Refinancing a mortgage can be an excellent way to improve your finances, lower your mortgage payment, and use some equity for home improvements, college tuition, or other needed expenses. But when to refinance is a critically important decision you'll be faced with. You're not alone – well over half of all mortgage activity these days is refinancing, thanks to historically low-interest rates and an improving credit picture.
Check your interest rate. There are two things to consider here. First, if your rate isn't fixed (like a 30-year fixed-rate mortgage), then it might make sense to lock in at today's low rates if you plan to stay in the home for any length of time. Additionally, if your rate is much higher than today's average, it's a sign you should check with a lender. For instance, the average 30-year rate is 3.68% (2.96% for a 15-year loan), and if your FICO score is north of 760, you could likely qualify for a rate as low as 3.34% (2.73% for a 15-year loan). If you can shave a few points off your interest rate, you could realize hundreds of dollars in savings each month.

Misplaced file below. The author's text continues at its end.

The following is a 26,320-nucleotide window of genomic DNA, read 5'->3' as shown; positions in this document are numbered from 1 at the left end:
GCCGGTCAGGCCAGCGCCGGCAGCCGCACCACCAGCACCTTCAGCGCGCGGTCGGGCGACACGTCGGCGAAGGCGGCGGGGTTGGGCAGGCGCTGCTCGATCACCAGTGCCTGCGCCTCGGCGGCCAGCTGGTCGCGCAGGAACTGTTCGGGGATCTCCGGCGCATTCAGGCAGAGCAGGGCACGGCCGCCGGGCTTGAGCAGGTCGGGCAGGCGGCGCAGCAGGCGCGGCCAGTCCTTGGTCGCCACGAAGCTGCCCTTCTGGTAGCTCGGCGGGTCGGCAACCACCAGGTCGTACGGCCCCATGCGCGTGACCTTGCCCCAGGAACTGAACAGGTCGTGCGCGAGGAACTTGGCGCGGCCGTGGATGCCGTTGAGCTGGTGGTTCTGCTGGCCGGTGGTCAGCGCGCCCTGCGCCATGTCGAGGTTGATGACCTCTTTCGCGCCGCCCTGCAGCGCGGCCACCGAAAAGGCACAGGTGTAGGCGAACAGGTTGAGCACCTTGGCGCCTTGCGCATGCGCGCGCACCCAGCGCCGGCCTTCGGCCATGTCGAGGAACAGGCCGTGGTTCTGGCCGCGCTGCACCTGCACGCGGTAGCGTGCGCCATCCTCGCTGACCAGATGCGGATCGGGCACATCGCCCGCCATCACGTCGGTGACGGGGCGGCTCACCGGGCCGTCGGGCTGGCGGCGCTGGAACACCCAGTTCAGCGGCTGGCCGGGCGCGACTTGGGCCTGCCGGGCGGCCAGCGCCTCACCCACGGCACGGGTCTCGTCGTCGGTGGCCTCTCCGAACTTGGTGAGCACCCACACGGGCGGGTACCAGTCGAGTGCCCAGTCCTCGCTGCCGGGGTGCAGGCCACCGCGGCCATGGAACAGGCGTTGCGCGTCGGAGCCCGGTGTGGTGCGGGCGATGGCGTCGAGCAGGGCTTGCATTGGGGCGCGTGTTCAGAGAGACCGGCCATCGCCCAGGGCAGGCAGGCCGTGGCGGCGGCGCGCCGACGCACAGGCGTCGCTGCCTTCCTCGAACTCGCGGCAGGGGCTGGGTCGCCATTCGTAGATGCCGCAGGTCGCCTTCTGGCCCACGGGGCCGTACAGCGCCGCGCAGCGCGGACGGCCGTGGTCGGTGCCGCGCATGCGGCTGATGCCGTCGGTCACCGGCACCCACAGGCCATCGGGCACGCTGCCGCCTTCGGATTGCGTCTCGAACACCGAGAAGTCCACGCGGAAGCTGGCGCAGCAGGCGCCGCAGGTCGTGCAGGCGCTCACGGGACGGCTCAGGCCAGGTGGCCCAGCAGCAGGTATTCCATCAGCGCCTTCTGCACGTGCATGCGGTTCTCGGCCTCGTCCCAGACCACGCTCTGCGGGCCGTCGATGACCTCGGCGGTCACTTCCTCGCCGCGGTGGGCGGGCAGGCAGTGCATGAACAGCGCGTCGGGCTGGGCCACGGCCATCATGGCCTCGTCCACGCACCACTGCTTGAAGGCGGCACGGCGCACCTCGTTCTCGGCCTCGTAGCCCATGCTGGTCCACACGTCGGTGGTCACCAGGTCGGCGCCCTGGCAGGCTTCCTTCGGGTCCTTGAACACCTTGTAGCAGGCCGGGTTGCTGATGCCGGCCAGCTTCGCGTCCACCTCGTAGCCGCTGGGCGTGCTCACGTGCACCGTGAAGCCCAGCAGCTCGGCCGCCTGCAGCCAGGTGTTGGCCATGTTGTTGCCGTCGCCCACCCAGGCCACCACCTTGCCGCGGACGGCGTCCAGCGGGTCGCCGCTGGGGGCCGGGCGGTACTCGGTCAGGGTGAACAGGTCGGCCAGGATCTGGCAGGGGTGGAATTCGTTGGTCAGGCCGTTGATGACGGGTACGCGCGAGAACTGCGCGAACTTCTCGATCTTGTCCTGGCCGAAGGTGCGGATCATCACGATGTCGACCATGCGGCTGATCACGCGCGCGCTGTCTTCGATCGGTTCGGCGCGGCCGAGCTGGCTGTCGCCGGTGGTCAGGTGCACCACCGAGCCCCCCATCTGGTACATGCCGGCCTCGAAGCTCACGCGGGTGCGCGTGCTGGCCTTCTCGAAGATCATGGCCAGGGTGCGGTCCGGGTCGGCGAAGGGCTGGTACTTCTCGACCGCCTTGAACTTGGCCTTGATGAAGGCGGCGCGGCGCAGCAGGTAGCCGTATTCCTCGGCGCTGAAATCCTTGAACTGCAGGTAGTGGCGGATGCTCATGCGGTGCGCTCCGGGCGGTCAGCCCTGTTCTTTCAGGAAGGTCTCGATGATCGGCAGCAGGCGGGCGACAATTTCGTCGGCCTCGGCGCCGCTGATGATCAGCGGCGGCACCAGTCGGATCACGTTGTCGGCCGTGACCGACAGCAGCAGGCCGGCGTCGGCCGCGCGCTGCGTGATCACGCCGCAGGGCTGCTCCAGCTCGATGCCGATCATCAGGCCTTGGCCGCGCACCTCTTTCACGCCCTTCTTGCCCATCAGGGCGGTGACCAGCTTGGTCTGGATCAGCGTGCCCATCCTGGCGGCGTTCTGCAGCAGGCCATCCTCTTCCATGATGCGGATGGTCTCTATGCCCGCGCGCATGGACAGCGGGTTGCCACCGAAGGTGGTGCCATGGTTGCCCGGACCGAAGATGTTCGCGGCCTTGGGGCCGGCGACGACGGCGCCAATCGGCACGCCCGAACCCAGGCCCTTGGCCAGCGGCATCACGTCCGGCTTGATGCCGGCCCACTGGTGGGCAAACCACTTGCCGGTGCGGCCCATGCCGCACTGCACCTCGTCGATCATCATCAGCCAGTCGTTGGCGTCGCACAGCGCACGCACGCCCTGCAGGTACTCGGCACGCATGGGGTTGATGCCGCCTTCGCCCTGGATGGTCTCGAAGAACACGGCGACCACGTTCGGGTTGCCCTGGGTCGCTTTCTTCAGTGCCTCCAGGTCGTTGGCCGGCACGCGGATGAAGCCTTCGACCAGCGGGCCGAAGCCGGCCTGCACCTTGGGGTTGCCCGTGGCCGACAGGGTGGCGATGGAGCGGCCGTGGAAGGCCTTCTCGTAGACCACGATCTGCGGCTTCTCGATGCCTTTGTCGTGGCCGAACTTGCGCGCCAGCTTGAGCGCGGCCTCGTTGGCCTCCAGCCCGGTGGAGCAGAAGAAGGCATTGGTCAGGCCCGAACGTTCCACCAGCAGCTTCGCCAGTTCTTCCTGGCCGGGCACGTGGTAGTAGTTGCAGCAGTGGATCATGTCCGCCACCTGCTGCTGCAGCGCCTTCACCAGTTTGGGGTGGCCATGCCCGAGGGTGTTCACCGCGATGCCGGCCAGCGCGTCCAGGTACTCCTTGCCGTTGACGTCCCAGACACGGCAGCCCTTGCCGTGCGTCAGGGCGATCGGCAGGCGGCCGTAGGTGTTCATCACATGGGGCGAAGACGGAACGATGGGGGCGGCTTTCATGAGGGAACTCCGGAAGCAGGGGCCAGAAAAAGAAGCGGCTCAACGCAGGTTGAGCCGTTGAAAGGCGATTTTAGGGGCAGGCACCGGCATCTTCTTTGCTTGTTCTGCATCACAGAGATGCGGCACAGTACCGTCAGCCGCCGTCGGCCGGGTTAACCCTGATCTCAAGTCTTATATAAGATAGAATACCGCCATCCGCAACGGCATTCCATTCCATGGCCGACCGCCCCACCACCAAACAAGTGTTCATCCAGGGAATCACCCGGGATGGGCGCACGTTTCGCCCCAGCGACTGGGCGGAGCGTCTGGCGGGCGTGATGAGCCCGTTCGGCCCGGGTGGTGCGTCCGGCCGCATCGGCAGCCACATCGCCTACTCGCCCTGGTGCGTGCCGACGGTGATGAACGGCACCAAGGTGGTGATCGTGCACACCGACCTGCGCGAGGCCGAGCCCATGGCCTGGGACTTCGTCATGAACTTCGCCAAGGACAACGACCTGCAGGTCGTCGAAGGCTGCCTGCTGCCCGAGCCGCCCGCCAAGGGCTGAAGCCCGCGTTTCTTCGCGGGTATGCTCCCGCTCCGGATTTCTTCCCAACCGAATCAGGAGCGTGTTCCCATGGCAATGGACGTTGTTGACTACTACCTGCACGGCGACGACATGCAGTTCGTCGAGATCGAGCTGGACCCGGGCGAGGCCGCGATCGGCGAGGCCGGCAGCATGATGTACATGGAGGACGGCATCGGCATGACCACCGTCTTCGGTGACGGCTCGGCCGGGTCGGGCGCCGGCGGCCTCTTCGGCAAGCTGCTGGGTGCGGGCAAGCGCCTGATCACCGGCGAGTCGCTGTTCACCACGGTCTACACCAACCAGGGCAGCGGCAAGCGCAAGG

Don't pile debt on debt. If you're faced with a credit card or some other high-interest debt, utilizing your home's equity (commonly called a "cash-out" refinance) makes much more sense than taking out another credit card or tapping your retirement nest egg.
Get rid of your PMI! If you have an FHA mortgage, chances are you're paying a few hundred dollars each month in private mortgage insurance or PMI. However, if it's been a few years, you might have enough equity (roughly 20% or more) to refinance and drop the PMI. One of the most important things you can do when considering a refinance (or any mortgage product) is shop around. Do your research and make sure you are getting the best available rate and terms.